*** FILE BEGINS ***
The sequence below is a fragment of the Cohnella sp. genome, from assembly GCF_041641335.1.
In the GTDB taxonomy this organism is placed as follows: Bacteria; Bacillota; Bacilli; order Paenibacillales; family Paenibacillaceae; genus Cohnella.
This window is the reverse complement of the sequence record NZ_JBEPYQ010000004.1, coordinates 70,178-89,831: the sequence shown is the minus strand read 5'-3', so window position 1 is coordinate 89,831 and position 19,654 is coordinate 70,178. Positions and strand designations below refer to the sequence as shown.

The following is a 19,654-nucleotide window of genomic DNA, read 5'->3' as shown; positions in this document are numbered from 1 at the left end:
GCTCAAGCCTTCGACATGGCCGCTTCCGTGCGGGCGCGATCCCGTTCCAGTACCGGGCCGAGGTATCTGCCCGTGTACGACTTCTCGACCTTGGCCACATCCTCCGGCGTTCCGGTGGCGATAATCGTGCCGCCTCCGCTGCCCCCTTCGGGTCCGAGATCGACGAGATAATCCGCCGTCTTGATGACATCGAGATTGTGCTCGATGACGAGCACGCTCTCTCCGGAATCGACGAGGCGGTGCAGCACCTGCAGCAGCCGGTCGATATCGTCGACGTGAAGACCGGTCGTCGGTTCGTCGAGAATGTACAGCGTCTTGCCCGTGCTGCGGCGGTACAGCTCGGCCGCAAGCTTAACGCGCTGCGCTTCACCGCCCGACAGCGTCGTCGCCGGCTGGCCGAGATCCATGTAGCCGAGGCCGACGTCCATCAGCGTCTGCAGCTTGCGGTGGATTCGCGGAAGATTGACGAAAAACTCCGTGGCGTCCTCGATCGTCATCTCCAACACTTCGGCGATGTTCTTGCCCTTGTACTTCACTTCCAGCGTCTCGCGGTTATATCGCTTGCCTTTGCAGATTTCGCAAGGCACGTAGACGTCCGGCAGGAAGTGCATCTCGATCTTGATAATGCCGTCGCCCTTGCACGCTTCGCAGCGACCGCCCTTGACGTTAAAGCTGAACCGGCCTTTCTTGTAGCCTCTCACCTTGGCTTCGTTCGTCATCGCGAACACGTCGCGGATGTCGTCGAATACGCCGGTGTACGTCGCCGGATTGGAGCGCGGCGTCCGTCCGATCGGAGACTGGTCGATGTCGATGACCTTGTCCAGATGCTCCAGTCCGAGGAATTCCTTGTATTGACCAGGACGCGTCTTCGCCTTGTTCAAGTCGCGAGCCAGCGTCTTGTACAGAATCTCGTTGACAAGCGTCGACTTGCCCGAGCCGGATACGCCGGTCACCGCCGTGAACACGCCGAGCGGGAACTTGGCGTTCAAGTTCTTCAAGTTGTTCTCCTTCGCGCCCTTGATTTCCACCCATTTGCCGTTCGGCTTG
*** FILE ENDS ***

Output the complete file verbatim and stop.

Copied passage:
The sequence below is a fragment of the Cohnella sp. genome, from assembly GCF_041641335.1.
In the GTDB taxonomy this organism is placed as follows: Bacteria; Bacillota; Bacilli; order Paenibacillales; family Paenibacillaceae; genus Cohnella.
This window is the reverse complement of the sequence record NZ_JBEPYQ010000004.1, coordinates 70,178-89,831: the sequence shown is the minus strand read 5'-3', so window position 1 is coordinate 89,831 and position 19,654 is coordinate 70,178. Positions and strand designations below refer to the sequence as shown.

The following is a 19,654-nucleotide window of genomic DNA, read 5'->3' as shown; positions in this document are numbered from 1 at the left end:
GCTCAAGCCTTCGACATGGCCGCTTCCGTGCGGGCGCGATCCCGTTCCAGTACCGGGCCGAGGTATCTGCCCGTGTACGACTTCTCGACCTTGGCCACATCCTCCGGCGTTCCGGTGGCGATAATCGTGCCGCCTCCGCTGCCCCCTTCGGGTCCGAGATCGACGAGATAATCCGCCGTCTTGATGACATCGAGATTGTGCTCGATGACGAGCACGCTCTCTCCGGAATCGACGAGGCGGTGCAGCACCTGCAGCAGCCGGTCGATATCGTCGACGTGAAGACCGGTCGTCGGTTCGTCGAGAATGTACAGCGTCTTGCCCGTGCTGCGGCGGTACAGCTCGGCCGCAAGCTTAACGCGCTGCGCTTCACCGCCCGACAGCGTCGTCGCCGGCTGGCCGAGATCCATGTAGCCGAGGCCGACGTCCATCAGCGTCTGCAGCTTGCGGTGGATTCGCGGAAGATTGACGAAAAACTCCGTGGCGTCCTCGATCGTCATCTCCAACACTTCGGCGATGTTCTTGCCCTTGTACTTCACTTCCAGCGTCTCGCGGTTATATCGCTTGCCTTTGCAGATTTCGCAAGGCACGTAGACGTCCGGCAGGAAGTGCATCTCGATCTTGATAATGCCGTCGCCCTTGCACGCTTCGCAGCGACCGCCCTTGACGTTAAAGCTGAACCGGCCTTTCTTGTAGCCTCTCACCTTGGCTTCGTTCGTCATCGCGAACACGTCGCGGATGTCGTCGAATACGCCGGTGTACGTCGCCGGATTGGAGCGCGGCGTCCGTCCGATCGGAGACTGGTCGATGTCGATGACCTTGTCCAGATGCTCCAGTCCGAGGAATTCCTTGTATTGACCAGGACGCGTCTTCGCCTTGTTCAAGTCGCGAGCCAGCGTCTTGTACAGAATCTCGTTGACAAGCGTCGACTTGCCCGAGCCGGATACGCCGGTCACCGCCGTGAACACGCCGAGCGGGAACTTGGCGTTCAAGTTCTTCAAGTTGTTCTCCTTCGCGCCCTTGATTTCCACCCATTTGCCGTTCGGCTTG